Through Painted Deserts : Light, God, and Beauty on the Open Road
By Donald Miller
Two Don Miller quotes, marking that today he's here!
Describing a sunrise in the deserts of Nevada, "I can only hear a faint flow of wind slide down from the hills, rolling like water from high pressure toward some swirling low. The interestate slices through a field of sand before climbing into a distant pass behind me, and this desert floor, still dark with night shadows, lies flat for miles before giving rise to those sleeping peaks in the east. And the sand has the ghostly stare of a blank canvas, as if to hope something beautiful will be painted on its surface, as if to want for flesh. I press into the desert, aiming for a spot to watch the sun break. Every ten steps I check the east and it changes as I walk. Black gives to blue and it is a blue like no blue on any painting or picture. This is living blue, changing from one hue to another, shifting slowly the way color only does at morning. Spilled on the brown, then, are dry and shadowy lakes of deep, rich darkness; the absence of light. My tracks are laid out, marking my path, and as I look back, I see the van is now a small form beside a black threadlike strip. To the east, the first tint of red arrives in weak shades through overpowering blue. There are clouds now, and as the light comes in slow, the great vapors establish form; tall clouds with thirty--thousand-foot lifts. And though tremendous in size, they are guarded by the length and depth of a black-blue sky, held back by mountains. Morning lifts with her finger first, streatching her long bones into the clouds. Engaged, I set myself down on the cold morning sand, my hands besdie me and half buried in the frozen dirt. I pull them out, dust my hands against each other, and slide them into my jacket pockets. The black hills ghost to gray, revealing crags and cliffs lifting up toward their summits."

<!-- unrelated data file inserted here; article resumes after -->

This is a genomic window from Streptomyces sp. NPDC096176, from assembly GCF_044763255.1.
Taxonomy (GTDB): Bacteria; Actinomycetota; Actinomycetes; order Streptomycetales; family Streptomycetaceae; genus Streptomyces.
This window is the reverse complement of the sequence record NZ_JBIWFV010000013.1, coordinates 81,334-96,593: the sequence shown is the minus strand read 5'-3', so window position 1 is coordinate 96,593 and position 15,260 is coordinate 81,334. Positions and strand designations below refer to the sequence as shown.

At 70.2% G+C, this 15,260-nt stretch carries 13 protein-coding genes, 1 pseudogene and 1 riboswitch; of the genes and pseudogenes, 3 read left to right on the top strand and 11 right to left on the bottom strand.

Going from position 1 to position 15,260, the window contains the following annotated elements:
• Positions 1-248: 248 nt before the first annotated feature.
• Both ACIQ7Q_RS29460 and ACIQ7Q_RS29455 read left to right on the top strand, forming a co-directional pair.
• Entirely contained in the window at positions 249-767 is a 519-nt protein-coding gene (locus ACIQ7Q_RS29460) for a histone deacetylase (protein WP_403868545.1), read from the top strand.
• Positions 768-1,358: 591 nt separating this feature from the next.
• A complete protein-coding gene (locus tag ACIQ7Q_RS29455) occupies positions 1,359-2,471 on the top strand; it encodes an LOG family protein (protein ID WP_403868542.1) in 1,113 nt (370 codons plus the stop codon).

While watching the sunrise in Oregon, "And if these mountains had eyes, they would wake to find two strangers in their fences, standing in admiration as a breathing red pours its tinge upon earth's shore. These mountains, which have seen untold sunsrises, long to thunder praise but stand reverent, silent so that man's weak praise should be given God's attention."
I finished the book last night. I suggest all to read it.